Ethanol is a form of alcohol that is frequently used as a fuel additive. Until corn subsidies and federal fuel guidelines forced the addition of ethanol to the fuel supply, many gas stations advertised their lack of ethanol because it can damage certain kinds of engines.

Hey, Buffalo Bob.
Buffalo Bob Smith (b. Robert Schmidt; 1917-1998) was the host of the NBC children’s series The Howdy Doody Show from 1947 until 1960.

Cheese it! It’s the gator babe.
“Cheese it!” (meaning “Quiet!” or “Stop it!”) first appeared in print in O. Henry’s 1908 book The Voice of the City, but it was being used in the 1800s in the United Kingdom. As to its origin, it may be a variant of the word “cease.”

Don’t rock ‘em sock ‘em us anymore.
Rock 'Em Sock 'Em Robots by Marx has been a popular kids' game since 1964. Two plastic robots, the Red Rocker and the Blue Bomber, duke it out in a boxing ring; a blow to the chin causes their head to pop up, winning the round. The game was invented by Chicago-based toy design firm Marvin Glass and Associates. In his prop-comic standup days, Joel would challenge hecklers to a round of Rock ‘Em Sock ‘Em Robots. After he won the match, he’d admit he’d cheated by gluing or taping his robot's head down.

Hey, it’s Major Kong!
Slim Pickens played Major T.J. “King” Kong, a character in the 1964 Cold War satire Dr. Strangelove or: How I Learned to Stop Worrying and Love the Bomb. His demise is one of the most famous climaxes in the history of film: he straddled a nuclear bomb and rode it, rodeo-style, from the plane all the way down to the Soviet target, thus launching World War III.

Is that what they call a crotch rocket?
“Crotch rocket” is a slang term for a sport motorcycle, usually of the annoying, high-pitched variety.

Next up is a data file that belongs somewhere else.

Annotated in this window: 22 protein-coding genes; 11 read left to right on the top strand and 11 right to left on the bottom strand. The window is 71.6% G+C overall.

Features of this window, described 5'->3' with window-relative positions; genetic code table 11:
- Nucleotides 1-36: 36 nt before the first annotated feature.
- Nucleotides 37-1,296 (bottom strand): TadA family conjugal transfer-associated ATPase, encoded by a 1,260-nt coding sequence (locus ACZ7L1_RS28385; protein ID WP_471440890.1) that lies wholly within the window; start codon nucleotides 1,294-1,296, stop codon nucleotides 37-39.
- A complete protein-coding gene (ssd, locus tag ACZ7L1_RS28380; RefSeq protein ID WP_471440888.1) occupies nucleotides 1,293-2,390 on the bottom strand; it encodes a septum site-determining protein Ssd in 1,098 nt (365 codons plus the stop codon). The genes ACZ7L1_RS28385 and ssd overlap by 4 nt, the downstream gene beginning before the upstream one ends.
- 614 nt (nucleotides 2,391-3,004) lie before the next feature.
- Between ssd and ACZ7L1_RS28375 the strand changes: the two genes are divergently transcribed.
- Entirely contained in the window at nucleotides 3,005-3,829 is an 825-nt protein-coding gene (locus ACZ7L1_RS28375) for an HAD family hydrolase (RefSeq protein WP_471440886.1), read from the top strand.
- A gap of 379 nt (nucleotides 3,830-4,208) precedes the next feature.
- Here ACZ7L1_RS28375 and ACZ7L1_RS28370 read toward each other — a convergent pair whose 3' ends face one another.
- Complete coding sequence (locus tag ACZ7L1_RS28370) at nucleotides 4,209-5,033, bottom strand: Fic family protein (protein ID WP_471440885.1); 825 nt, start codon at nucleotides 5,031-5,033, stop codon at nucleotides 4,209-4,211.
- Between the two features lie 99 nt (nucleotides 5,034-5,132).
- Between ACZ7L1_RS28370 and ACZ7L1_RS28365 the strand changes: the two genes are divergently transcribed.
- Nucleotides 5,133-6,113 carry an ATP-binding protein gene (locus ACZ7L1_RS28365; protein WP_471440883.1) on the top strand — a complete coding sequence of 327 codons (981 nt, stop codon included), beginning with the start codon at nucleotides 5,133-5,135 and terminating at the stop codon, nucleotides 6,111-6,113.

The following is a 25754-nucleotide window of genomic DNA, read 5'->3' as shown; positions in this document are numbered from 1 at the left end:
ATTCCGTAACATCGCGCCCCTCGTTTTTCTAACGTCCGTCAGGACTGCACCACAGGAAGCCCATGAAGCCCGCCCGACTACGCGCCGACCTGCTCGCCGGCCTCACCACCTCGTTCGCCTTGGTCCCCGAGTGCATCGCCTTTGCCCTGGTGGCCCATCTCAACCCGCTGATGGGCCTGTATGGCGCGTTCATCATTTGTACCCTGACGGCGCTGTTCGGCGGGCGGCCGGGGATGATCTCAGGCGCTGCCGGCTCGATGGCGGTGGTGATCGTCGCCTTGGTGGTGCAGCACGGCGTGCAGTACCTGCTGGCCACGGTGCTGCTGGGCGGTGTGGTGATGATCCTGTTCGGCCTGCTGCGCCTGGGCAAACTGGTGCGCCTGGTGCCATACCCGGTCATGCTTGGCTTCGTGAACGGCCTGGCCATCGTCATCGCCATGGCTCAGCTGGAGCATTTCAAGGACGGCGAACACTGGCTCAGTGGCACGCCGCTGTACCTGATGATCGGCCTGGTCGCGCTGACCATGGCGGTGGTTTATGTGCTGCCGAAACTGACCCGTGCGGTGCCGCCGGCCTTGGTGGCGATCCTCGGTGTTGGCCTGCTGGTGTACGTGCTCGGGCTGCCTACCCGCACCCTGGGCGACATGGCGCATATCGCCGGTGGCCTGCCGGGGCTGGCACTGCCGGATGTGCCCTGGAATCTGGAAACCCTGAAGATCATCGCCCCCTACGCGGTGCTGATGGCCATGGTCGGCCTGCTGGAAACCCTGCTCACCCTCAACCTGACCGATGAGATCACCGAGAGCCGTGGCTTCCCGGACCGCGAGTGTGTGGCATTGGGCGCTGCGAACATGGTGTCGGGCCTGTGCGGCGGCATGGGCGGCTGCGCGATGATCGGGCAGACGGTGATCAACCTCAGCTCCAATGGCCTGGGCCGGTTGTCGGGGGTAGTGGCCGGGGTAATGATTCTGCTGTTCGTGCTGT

In space, no one can hear you yawn.
A paraphrase of the famous tagline for the 1979 film Alien: “In space no one can hear you scream.”

Get some tape while you’re at it, and bring me back a soda. Anything but Mr. Pibb.
Mr. Pibb is a soft drink manufactured by the Coca-Cola Company to compete with Dr Pepper. The drink was first produced in 1972 (under the name “Peppo”); however, in 2001, it was renamed Pibb Xtra and slightly reformulated with added cinnamon.

Don’t lose your happy thoughts.
In the book Peter Pan by J.M. Barrie, Peter tells the Darling children that thinking happy thoughts is the key to being able to fly, but he is lying; the real secret is fairy dust.

[Imitating Kermit.] It’s not easy being green.
Kermit the Frog is a Muppet created by Jim Henson for the Washington, D.C.-area television puppet show Sam and Friends in 1955. He was the host of The Muppet Show and the subsequent Muppet feature films, and he appeared frequently on Sesame Street. Kermit was voiced by Henson until Henson's death in 1990; Steve Whitmire has portrayed Kermit since then. “Bein’ Green” is a popular song Kermit has performed on Sesame Street and The Muppet Show. Big Bird sang it at Henson’s memorial service.

I’m curious, but yellow.
I Am Curious (Yellow) is an avant-garde 1967 Swedish film primarily about social change that led to landmark court proceedings in the United States regarding the definition of pornography: when it was shown in Boston in 1969 (after finally being released from Customs, where it had been seized), the police confiscated it as obscene, and the case got all the way to the U.S. Supreme Court, which ruled the film could legally be shown. What caused all the fuss? Largely the scene in which Lena, the film’s female protagonist, gently kisses her lover’s flaccid penis.

[Imitating Fozzie.] Ah, frog and a bear, together again. Wocka, wocka, wocka!
Fozzie Bear (performed by Frank Oz until 2000; Eric Jacobson thereafter) is a Muppet comic who first appeared on The Muppet Show in 1976. “Wocka, wocka, wocka” is his catchphrase.

Where’s my Mr. Pibb, though?
See above note (even though Crow explicitly said, “Anything but Mr. Pibb.”).

Thirteen. –Eight. –Two million. – Forty nine. –One. –Three. –Five. –Hut, hut. –Seven. –Hut, hut!